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Browsing named entities in a specific section of The Photographic History of The Civil War: in ten volumes, Thousands of Scenes Photographed 1861-65, with Text by many Special Authorities, Volume 5: Forts and Artillery. (ed. Francis Trevelyan Miller). Search the whole document.

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July 21st, 1861 AD (search for this): chapter 4
plined. A few regular companies and batteries made a leaven for the mass, and among those Federal organizations that most distinguished themselves were Ricketts' and Griffin's regular field-batteries. About half-past 2 in the afternoon of July 21, 1861, these were ordered forward to the top of the Henry hill, where the battle of Bull Run was raging hottest. They went with a feeling that the regiments ordered to support them were unreliable. For a time there was a lull in the battle. But ath sped from behind fences, bushes, hedges, and knolls. The battery fought with desperate The Henry house — after Bull Run: the artillery center of the first Civil War battle Thus stood the Henry house after the battle of Bull Run, on July 21, 1861. The building is no longer habitable — though the white plaster remaining shows that the destroying cannonade had not brought fire in its train. At first not in the direct line of fire, the little home suddenly became the center of the floo
August 1st, 1861 AD (search for this): chapter 4
here is one captured, about faced, and occupied on June 18th by Cowan's First New York Independent Battery, in the Artillery Brigade of the Sixth Corps. Thus the Union lines advanced, trench by trench, until Lee's army finally withdrew and left them the works so long and valiantly defended. The view looks northwest to the Appomattox. Brigadier-General C. H. Tompkins: General Tompkins Starting as captain of a Rhode Island Battery May 2, 1861, Charles Henry Tompkins became a major August 1, 1861, colonel September 13, 1861, and brevet brigadier-general of volunteers August 1, 1864, for gallant and meritorious service, in the campaign before Richmond, and in the Shenandoah Valley. the Federal army retired to Chattanooga. The Confederate victory had been dearly bought. Sherman started his campaign with fifty-three batteries of two hundred and fifty-four guns. For most of the time the weather was almost as great an antagonist as the Confederates. Crossing swollen streams wi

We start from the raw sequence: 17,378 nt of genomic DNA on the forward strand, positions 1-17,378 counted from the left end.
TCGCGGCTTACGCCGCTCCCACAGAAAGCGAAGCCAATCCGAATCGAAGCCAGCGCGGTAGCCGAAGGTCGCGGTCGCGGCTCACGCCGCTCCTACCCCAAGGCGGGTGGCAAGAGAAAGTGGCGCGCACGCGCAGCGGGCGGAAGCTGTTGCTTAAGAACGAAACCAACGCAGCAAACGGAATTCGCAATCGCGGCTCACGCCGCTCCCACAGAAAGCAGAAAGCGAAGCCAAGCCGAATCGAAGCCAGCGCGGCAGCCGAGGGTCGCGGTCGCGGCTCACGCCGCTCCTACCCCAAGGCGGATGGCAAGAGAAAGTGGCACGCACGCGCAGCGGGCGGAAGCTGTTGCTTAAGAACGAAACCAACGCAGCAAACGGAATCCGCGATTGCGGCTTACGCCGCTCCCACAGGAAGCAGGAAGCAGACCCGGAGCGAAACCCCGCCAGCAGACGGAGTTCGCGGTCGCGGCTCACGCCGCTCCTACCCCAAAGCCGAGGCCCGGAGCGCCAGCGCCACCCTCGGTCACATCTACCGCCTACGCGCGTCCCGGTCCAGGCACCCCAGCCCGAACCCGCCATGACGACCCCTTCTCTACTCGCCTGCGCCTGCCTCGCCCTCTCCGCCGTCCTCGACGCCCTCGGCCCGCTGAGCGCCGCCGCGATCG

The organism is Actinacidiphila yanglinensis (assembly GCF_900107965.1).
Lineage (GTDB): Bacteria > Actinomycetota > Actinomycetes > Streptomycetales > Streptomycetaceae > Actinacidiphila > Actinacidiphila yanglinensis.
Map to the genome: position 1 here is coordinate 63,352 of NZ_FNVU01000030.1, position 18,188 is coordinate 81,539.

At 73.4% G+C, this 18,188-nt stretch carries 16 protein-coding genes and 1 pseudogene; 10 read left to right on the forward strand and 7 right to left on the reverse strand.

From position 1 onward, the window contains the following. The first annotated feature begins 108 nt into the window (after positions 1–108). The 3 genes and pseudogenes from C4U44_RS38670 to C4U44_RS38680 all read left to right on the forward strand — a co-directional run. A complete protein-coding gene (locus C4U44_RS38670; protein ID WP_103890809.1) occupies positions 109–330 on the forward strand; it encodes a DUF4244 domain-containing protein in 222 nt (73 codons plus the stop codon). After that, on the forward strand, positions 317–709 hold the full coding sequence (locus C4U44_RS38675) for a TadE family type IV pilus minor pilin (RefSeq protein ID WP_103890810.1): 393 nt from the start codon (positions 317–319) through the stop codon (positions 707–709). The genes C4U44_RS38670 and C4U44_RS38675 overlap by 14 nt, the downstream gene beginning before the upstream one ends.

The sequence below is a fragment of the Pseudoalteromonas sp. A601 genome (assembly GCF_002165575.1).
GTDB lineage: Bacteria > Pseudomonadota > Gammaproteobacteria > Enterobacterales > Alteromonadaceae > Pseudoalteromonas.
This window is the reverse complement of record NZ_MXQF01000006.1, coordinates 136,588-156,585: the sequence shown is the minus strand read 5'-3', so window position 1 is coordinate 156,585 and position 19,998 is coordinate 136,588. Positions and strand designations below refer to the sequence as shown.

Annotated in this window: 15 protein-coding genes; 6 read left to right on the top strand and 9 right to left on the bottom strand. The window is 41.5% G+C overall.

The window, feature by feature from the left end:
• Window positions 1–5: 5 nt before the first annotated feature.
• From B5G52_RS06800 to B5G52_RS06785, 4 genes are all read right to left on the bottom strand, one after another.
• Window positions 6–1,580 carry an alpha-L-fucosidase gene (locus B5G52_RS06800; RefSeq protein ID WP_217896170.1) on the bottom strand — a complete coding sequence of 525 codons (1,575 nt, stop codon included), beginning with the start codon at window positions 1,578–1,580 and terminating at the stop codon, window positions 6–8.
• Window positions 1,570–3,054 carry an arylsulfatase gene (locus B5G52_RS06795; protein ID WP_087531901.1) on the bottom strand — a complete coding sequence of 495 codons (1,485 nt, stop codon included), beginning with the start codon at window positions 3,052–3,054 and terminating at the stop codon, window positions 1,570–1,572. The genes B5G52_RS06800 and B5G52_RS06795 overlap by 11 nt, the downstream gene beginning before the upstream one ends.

August 27th, 1861 AD (search for this): chapter 4
tographs on this page give bits of daily camp-life with the light artillery. In the top photograph Major Asa M. Cook, of the Eighth Massachusetts Light Battery, who also had temporary command of the First, sits his horse before his tent. In the center the artillerymen of the First Massachusetts Light Battery are dining in Camp at their ease. Below appear the simple accommodations that sufficed for Lieutenant Josiah Jorker, of the same battery. The First Massachusetts was mustered in August 27, 1861, and saw its full share of service. It fought through the Peninsula campaign, assisted in checking Pope's rout at Bull Run, August 30, 1862, and covered the retreat to Fairfax Court House, September 1st. It served at Antietam, Fredericksburg, and Gettysburg; at the Wilderness and in the Bloody angle at Spotsylvania the following year. It fought at Cold Harbor, and went to Petersburg, but returned to Washington with the veteran Sixth Army Corps to defend the city from Early's attack.
September, 1861 AD (search for this): chapter 4
e Confederate guns commanding the fords. One of the five pieces taken in this exploit on the night of September 19th was a gun which had been captured by the Confederates at the First Bull Run, from Griffin's Battery, D of the Fifth United States Artillery. There is another photograph of Knap's battery in Volume II, page 61. It was organized at Point of Rocks, Maryland, from a company formed for the Sixty-third Pennsylvania and surplus men of the Twenty-eighth Pennsylvania Infantry in September, 1861. Its service included Pope's campaign in Northern Virginia, beside the Maryland campaign which culminated at Antietam. Its next important campaign was that of Chancellorsville, and then came the Gettysburg campaign. The scene of its activities was then transferred to the West, where it fought at Chattanooga, Lookout Mountain and Missionary Ridge. It was with Sherman in the Atlanta campaign, marched with him to the sea, and returned to Washington with the Army of Georgia in time for
September 13th, 1861 AD (search for this): chapter 4
ut faced, and occupied on June 18th by Cowan's First New York Independent Battery, in the Artillery Brigade of the Sixth Corps. Thus the Union lines advanced, trench by trench, until Lee's army finally withdrew and left them the works so long and valiantly defended. The view looks northwest to the Appomattox. Brigadier-General C. H. Tompkins: General Tompkins Starting as captain of a Rhode Island Battery May 2, 1861, Charles Henry Tompkins became a major August 1, 1861, colonel September 13, 1861, and brevet brigadier-general of volunteers August 1, 1864, for gallant and meritorious service, in the campaign before Richmond, and in the Shenandoah Valley. the Federal army retired to Chattanooga. The Confederate victory had been dearly bought. Sherman started his campaign with fifty-three batteries of two hundred and fifty-four guns. For most of the time the weather was almost as great an antagonist as the Confederates. Crossing swollen streams without bridges, dragging he